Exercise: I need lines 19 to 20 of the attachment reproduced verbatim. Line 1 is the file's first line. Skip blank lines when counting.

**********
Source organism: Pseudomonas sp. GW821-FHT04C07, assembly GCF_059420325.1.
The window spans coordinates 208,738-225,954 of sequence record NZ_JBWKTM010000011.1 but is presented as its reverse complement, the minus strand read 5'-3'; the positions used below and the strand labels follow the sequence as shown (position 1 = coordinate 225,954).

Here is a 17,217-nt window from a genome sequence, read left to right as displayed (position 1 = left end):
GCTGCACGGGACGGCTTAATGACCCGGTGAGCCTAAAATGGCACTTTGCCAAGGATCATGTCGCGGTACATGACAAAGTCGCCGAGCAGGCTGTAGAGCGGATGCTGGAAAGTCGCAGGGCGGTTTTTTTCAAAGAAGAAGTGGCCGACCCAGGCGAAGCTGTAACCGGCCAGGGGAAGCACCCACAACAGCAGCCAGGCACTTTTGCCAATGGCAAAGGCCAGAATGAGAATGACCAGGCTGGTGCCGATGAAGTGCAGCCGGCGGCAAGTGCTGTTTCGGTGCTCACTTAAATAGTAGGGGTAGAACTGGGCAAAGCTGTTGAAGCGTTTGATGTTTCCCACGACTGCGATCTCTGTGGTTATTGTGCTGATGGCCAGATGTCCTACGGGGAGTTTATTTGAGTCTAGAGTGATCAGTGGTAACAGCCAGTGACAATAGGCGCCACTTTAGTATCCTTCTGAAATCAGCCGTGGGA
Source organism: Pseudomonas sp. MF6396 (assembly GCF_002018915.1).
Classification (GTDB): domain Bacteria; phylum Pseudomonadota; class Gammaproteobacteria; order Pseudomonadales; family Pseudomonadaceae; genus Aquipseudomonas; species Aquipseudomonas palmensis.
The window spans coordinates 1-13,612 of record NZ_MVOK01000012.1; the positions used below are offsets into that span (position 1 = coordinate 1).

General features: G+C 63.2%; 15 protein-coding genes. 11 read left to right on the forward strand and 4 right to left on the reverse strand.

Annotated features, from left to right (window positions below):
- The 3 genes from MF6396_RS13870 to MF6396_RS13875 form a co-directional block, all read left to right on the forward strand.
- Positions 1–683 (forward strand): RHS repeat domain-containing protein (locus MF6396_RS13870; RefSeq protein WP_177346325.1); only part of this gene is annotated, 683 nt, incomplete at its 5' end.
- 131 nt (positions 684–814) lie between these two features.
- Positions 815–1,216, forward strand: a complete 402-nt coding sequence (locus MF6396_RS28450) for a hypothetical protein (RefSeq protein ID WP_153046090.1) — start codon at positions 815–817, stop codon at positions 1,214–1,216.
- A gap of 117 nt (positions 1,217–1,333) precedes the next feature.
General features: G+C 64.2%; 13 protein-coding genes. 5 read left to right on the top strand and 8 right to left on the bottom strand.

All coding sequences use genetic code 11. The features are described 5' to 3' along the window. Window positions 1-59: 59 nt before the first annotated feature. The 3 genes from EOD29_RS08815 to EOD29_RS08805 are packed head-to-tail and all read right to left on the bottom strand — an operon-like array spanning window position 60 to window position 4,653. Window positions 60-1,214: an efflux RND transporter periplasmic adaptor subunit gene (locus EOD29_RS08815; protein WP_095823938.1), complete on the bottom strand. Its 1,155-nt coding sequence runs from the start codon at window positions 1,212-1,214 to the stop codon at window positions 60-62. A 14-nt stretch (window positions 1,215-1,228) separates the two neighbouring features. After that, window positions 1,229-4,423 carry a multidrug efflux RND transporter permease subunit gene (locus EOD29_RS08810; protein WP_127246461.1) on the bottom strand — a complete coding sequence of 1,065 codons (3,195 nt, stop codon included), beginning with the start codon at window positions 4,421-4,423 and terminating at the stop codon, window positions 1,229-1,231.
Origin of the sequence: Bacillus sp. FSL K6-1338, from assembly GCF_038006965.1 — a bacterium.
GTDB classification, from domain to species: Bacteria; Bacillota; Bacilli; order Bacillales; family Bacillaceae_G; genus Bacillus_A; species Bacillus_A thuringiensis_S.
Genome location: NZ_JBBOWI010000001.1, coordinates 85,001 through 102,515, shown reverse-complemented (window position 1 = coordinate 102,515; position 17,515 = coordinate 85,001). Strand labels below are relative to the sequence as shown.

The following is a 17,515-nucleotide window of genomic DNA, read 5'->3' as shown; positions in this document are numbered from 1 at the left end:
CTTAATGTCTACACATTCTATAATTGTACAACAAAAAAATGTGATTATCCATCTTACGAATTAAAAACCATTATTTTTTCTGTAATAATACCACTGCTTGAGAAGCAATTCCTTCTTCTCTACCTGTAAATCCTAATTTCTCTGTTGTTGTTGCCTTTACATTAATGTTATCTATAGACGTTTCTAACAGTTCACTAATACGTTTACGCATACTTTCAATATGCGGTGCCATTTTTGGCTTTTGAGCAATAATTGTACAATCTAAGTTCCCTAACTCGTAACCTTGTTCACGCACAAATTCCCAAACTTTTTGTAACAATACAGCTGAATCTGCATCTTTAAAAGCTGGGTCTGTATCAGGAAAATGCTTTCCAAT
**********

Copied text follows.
Genome location: NZ_JBBOWI010000001.1, coordinates 85,001 through 102,515, shown reverse-complemented (window position 1 = coordinate 102,515; position 17,515 = coordinate 85,001). Strand labels below are relative to the sequence as shown.

The following is a 17,515-nucleotide window of genomic DNA, read 5'->3' as shown; positions in this document are numbered from 1 at the left end: